The coin which bounced off Rio Ferdinand’s forehead proved that conclusively and that is without a doubt the most shameful aspect of this whole sorry saga. (And before anyone mails me asking ‘so what would you do?’ I’ll be blogging about that very thing in a day or so.)
Thanks to everyone who has downloaded Wings of a Sparrow this week. Sales are even better than I could have hoped for and the reviews thus far have been amazing. I certainly never thought my writing would be compared to the legendary Tom Sharpe!
If you haven’t read it yet, I hope you will get around to it soon and if you have please leave a review somewhere and help me to spread the word.
In these days of digital books, word of mouth is the best advertising any book can have which is why authors such as myself are so keen to get those who read our work involved in the publishing process.
After all, current thinking is that a self-published author needs to spend 20% of their time writing and 80% of their time self-promoting! With at least two books to write, I’d rather have that the other way round but only you guys can help me with that.
The reason for this astonishing change in my mood is that I have finally finished work on my 15th book, Wings of a Sparrow. A comedy about a fanzine editor who inherits ownership of his hated local rivals (think Brewster’s Million’s meets Fever Pitch).
I first had the idea for this book over 6 years ago and indeed, actually posted the first few chapters online to see how people would react to it. Yet in spite of the feedback being universally positive, I became sidetracked by other projects and it kept getting put on hold. Now, thanks largely to the freedom provided by epublishing, I’ve been able to go back to it and well, it’s done!
The plan is to release it just before Christmas but I will of course post all news of that both here and on my website at dougiebrimson.com
Just to remind everyone, I recently dropped the prices of all of my titles across the board with, it has to be said, huge success. When it comes to eBooks, price low, sell loads definitely seems to be the way to go!!!
Most, including The Art of Fart are now just 99p with Top Dog and Billy’s Log being pegged at £1.99. The Crew is, as always, totally free to download and remains at #1 on all of it’s charts. That’s well into 14 straight months now!
See, happy days! But don’t worry, it won’t last. My normal grumpy service will be resumed shortly!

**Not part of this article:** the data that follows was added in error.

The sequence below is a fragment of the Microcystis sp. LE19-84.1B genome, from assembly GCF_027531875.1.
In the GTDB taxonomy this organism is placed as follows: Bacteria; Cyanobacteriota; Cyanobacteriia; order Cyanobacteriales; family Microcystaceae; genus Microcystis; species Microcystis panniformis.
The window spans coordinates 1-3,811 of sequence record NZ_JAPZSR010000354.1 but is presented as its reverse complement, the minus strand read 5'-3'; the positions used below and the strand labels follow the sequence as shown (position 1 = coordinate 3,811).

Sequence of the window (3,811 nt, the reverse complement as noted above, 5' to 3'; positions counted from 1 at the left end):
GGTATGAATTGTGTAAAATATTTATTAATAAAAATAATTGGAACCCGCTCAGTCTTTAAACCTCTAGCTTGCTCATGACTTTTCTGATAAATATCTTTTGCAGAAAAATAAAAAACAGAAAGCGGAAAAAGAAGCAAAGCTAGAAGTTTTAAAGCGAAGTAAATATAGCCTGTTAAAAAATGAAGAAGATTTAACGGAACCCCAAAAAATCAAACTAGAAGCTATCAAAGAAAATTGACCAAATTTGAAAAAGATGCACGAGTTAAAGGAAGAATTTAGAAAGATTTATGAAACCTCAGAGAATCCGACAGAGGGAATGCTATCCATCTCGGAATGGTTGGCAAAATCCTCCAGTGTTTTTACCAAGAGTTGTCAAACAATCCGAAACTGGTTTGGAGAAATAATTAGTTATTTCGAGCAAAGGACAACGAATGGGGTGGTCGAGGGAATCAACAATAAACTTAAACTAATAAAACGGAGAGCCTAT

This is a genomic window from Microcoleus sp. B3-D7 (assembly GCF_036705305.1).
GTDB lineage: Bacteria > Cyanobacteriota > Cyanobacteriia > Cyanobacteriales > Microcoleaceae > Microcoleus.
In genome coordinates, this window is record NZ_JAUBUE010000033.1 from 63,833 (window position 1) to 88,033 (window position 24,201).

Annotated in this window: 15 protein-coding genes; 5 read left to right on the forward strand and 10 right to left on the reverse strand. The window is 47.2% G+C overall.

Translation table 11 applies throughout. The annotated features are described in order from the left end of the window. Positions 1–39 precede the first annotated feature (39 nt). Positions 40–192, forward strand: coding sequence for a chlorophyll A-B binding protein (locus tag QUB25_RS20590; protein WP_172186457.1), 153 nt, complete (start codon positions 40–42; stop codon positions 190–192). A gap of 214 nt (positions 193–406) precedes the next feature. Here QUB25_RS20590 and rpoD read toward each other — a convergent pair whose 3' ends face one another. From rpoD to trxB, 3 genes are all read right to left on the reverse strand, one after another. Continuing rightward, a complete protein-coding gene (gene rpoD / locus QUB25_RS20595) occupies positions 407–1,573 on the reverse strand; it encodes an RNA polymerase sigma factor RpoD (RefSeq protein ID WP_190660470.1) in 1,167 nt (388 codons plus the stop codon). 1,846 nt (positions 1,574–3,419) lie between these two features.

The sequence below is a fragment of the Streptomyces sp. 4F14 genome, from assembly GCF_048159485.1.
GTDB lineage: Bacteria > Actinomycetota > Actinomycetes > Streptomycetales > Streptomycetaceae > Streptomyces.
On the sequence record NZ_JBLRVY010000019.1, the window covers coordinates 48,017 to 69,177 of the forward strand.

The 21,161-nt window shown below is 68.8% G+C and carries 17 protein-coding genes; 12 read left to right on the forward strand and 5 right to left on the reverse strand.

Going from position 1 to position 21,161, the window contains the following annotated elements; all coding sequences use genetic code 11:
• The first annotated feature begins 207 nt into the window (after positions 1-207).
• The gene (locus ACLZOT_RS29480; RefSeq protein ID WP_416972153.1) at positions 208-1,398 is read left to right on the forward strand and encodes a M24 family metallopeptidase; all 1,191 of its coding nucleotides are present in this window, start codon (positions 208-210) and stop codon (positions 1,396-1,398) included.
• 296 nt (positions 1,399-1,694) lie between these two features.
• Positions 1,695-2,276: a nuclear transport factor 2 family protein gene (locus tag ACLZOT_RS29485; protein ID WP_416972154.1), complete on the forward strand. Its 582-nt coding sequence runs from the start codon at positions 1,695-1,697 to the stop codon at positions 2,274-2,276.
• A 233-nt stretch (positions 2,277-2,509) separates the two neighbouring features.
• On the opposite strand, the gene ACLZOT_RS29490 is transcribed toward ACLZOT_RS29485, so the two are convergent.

The other evening, whilst taking part in a late-night radio debate on the disgraceful scenes in Serbia, I was asked if I thought we would ever see an end to racism in the UK. My answer was an instant and resounding no. I then added that my thinking was based on the simple fact that we had never had a free and open debate on the issues of racism, immigration and multiculturalism in our country and more importantly, would never be allowed to have one.
When asked why not, I made the point that in my opinion it was because the powers that be were afraid of the answers the vast majority of the population would provide. I was cut off almost instantly. As proof of my point, that’s as conclusive as it gets.
Now let me quote something to you. It’s lengthy, but bare with it.
Racism and multiculturalism have become two of the key issues affecting the way we live but by allowing the anti-racist and politically driven lobby groups to occupy the moral high ground, we [as a society] have become terrified of openly questioning anything relating to race for fear that we will be labelled as racist. A fear that is especially prevalent amongst the white Anglo-Saxon and Christian communities who lest we forget, actually form the majority of the population.
As a consequence, they [the liberal-left and the anti-racist groups] have been allowed to get away with things that they really should not be allowed to get away with. We may laugh at the stupidity of banning piggy banks or replacing the seven dwarves with the seven gnomes but in their own way, each act of petty political correctness drives the wedge between the various ethnic groups ever deeper.
More importantly, by suppressing a much needed and long overdue debate about the impact these issues have on us all, we as a nation are clearly storing up huge problems. If only because ignorance breeds fear and fear breeds resentment which could, potentially, play right into the hands of extreme political groups. It doesn’t take a genius to realise that the implications of that would stretch far wider than the turnstile or the playing field.
However, racism is an issue which not only should be talked about it is one which we must talk about. Dialogue is after all, the only way we, as a society will ever understand things and we have to do that if we are ever to be rid of this most shameful of scourges. That will only happen when we are brave enough to allow everyone to have their say and more importantly, listen to what is being said. Tragically, even though we live in a supposedly free society, I cannot ever see that happening. Indeed, there is something to be said for the idea that if Enoch Powell achieved one thing with his infamous ‘Rivers of Blood’ speech, it was to suppress forever any chance of anyone having a free and open debate about either immigration or race in Britain.
Ironically, the area of society that has done more than any other to combat racism in Britain is football. In recent weeks I have witnessed racist abuse being hurled by blacks, whites and Asians in shops, pubs and even at a motorway service station yet I can count on three fingers the number of racist incidents I have encountered inside a stadium in this country since I began writing in 1996 and two of those have been at non-league games. And I’m not alone. Even Thierry Henry has been quoted as saying that he has not heard any racist abuse inside a stadium since he came to play in this country yet still we routinely hear football being slaughtered. Why? Surely the fact that on the rare occasions an incident of football related racial abuse takes place here in England it is roundly and swiftly condemned by all parties is proof of how serious this issue has been taken. Similarly, the fury with which we react to abuse targeted at English players abroad must indicate how far we have come as well as how far others lag behind.